Our wa­ter

The bad bug that does good work

NZ Lifestyle Block - - Contents - WORDS ELAINE MO­RI­ARTY

Go­ing down to the river to cool off, col­lect mahinga kai (eg, fresh­wa­ter fish and plants), and even drink the wa­ter is a rite of pas­sage in New Zealand. As a mi­grant, it has taken me a while to truly un­der­stand this and see how wai (wa­ter) re­ally is at the heart of every New Zealan­der.

The qual­ity of our rivers is un­der the mi­cro­scope. It seems that every week, a new guide­line or pol­icy state­ment is is­sued and that every politi­cian and politi­cal party has a so­lu­tion.

But what do all the num­bers mean, and have our rivers re­ally be­come un­safe for swim­ming?

When peo­ple re­fer to the qual­ity of a river and whether you can swim in it, they of­ten re­fer to a bac­te­ria known as E. coli. E. coli typ­i­cally will not make you ill. It is a nec­es­sary bac­te­ria to have in your body, in­volved in a num­ber of vi­tal func­tions such as ab­sorp­tion of food and pro­duc­tion of vi­ta­min K.

The most abun­dant source of E. coli is hu­man or an­i­mal fae­ces. One gram of cow fae­ces con­tains ap­prox­i­mately 10 mil­lion E. coli. Sci­en­tists use it as an in­di­ca­tor of fae­cal pol­lu­tion when they test wa­ter sam­ples be­cause it is rel­a­tively easy and cheap to do.

Wa­ter sam­ples are not tested for the bugs that would make the pub­lic sick if they drank the wa­ter, for two rea­sons: • they are usu­ally only present in low num­bers; • the cost is higher to find and count them.

The as­sump­tion is made that when E. coli is present in high num­bers in a wa­ter sam­ple, there is a good chance that re­ally nasty bugs are also there, in­clud­ing a num­ber of path­o­genic bac­te­ria such Campy­lobac­ter, the cause of the 2016 wa­ter­borne out­break in Have­lock North.

When fae­ces are fresh, mea­sur­ing how many E. coli are in a sam­ple is a re­ally handy way to es­ti­mate the num­ber of nasty bugs. The re­la­tion­ship be­tween Campy­lobac­ter and E. coli be­comes un­stuck when the fae­ces are older when they en­ter the wa­ter­way, or have un­der­gone treat­ment such as from a wastew­a­ter treat­ment plant. In th­ese cir­cum­stances, E. coli present may still be rel­a­tively high but the pathogen may not be present. This can lead to the per­cep­tion of a higher risk of be­com­ing ill than is re­ally present.

The guide­lines in place in NZ for

E. coli is used as an in­di­ca­tor of fae­cal pol­lu­tion be­cause tests are cheap and easy to do

suit­abil­ity of fresh­wa­ter for swim­ming are based upon the re­la­tion­ship be­tween E. coli and Campy­lobac­ter and a level of ac­cept­able risk of ill­ness in swim­mers from con­tact with fresh­wa­ter. The greater the num­ber of E. coli, the greater the risk.

Cur­rently, if there are more than 550 E. coli in 100ml of wa­ter, a sign is placed on the river bank and the river is closed for recre­ational pur­poses. Sci­en­tists then visit the site and try to es­tab­lish where the E. coli is com­ing from and the best way to re­duce the con­tam­i­na­tion.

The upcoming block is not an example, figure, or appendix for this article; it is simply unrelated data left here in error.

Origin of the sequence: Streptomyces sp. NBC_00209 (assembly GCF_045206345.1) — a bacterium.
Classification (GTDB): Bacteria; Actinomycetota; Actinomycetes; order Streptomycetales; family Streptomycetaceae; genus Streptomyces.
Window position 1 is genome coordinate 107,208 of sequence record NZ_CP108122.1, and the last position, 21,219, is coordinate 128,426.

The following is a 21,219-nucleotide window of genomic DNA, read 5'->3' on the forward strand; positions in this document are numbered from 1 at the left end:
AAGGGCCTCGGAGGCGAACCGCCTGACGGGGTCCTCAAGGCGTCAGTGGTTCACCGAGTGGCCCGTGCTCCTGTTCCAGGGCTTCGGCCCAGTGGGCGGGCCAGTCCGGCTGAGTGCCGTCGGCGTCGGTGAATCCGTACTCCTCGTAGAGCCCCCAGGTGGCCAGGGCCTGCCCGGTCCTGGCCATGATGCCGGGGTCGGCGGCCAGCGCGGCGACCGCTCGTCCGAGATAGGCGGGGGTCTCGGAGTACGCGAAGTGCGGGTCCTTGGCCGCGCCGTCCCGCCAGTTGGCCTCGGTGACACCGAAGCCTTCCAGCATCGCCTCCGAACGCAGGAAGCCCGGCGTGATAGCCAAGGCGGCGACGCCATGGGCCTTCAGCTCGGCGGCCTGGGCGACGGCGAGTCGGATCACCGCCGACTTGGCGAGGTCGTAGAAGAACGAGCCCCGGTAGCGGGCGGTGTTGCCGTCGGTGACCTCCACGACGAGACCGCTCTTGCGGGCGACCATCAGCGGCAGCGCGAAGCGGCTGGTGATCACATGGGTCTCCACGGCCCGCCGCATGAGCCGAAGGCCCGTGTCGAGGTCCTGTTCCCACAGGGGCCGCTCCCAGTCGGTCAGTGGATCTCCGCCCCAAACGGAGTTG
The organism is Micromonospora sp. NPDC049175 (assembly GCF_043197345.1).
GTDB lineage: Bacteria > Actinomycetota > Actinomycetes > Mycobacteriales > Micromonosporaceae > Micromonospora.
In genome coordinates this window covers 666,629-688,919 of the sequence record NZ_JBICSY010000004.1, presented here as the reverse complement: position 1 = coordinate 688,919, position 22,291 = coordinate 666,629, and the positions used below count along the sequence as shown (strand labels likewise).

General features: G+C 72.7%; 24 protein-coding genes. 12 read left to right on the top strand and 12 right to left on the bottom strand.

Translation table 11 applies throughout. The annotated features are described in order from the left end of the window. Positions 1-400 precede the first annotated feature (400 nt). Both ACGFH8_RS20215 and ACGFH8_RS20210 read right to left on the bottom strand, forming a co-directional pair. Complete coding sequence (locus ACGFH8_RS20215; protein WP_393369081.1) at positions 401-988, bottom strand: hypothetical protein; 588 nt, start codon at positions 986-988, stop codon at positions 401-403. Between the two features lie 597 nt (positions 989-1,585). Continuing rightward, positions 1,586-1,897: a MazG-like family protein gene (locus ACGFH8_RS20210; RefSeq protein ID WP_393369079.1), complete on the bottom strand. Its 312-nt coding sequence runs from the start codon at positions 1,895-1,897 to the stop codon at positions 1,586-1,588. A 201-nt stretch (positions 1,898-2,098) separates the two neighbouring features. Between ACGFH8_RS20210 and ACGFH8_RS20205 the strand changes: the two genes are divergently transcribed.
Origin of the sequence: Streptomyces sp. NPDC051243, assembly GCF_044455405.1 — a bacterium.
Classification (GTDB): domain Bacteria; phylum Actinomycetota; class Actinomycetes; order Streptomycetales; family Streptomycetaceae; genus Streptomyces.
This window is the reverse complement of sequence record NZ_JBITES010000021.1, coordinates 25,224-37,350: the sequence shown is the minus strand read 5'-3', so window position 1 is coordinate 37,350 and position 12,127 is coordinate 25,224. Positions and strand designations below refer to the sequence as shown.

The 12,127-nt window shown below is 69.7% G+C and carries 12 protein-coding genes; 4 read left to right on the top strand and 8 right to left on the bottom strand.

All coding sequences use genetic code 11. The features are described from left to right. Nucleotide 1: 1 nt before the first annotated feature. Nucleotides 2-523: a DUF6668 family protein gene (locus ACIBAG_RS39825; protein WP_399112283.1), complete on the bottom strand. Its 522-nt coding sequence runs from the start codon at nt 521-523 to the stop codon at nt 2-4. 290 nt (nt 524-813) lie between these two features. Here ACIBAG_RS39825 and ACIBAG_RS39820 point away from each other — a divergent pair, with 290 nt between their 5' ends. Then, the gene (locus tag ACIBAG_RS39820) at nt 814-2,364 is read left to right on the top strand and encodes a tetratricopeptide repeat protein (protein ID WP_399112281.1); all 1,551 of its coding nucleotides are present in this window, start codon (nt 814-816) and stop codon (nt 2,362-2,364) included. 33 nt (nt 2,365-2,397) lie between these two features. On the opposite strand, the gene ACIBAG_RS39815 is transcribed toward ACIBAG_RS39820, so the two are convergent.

We use a tool­box of tech­niques at the In­sti­tute of En­vi­ron­men­tal Sci­ence and Re­search (ESR). We can an­a­lyse a wa­ter sam­ple which con­tains a high num­ber of E. coli and de­ter­mine the source of the pol­lu­tion, a tech­nique known as fae­cal source track­ing. While some sources can be fixed, eg a bro­ken sewer pipe, sources such as birds are a bit trick­ier.

Tak­ing a mea­sure of E. coli is the best tool we have for de­ter­min­ing if wa­ter is safe to swim in, but there are is­sues. At cer­tain times of the year the con­cen­tra­tion of E. coli is higher in some rivers than oth­ers. For at least 48 hours af­ter heavy rain­fall, the lev­els in­crease dra­mat­i­cally and this can be due to a num­ber of dif­fer­ent sources of pol­lu­tion im­pact­ing the river: • stormwa­ter run­ning off the road and into the river; • an­i­mal fae­cal ma­te­rial be­ing washed in from pad­docks and river banks; • hu­man sewage.

To pro­tect your health, avoid con­tact with rivers for at least 48 hours af­ter heavy rain­fall. All lo­cal coun­cils have in­for­ma­tion on wa­ter qual­ity and suit­abil­ity for swim­ming at the most pop­u­lar sites on their web­sites, so check th­ese out be­fore you jump on in.

If E. coli num­bers get too high, the af­fected wa­ter­way is closed and sci­en­tists visit to try and es­tab­lish where the con­tam­i­na­tion is com­ing from.

DR ELAINE MO­RI­ARTY is a Se­nior Re­search Sci­en­tist for the In­sti­tute of En­vi­ron­men­tal Sci­ence and Re­search (ESR), with ex­per­tise in micro­organ­isms. She works with govern­ment, com­mu­nity groups, iwi, farm­ers and other land-based in­dus­tries on a range of wa­ter qual­ity is­sues.

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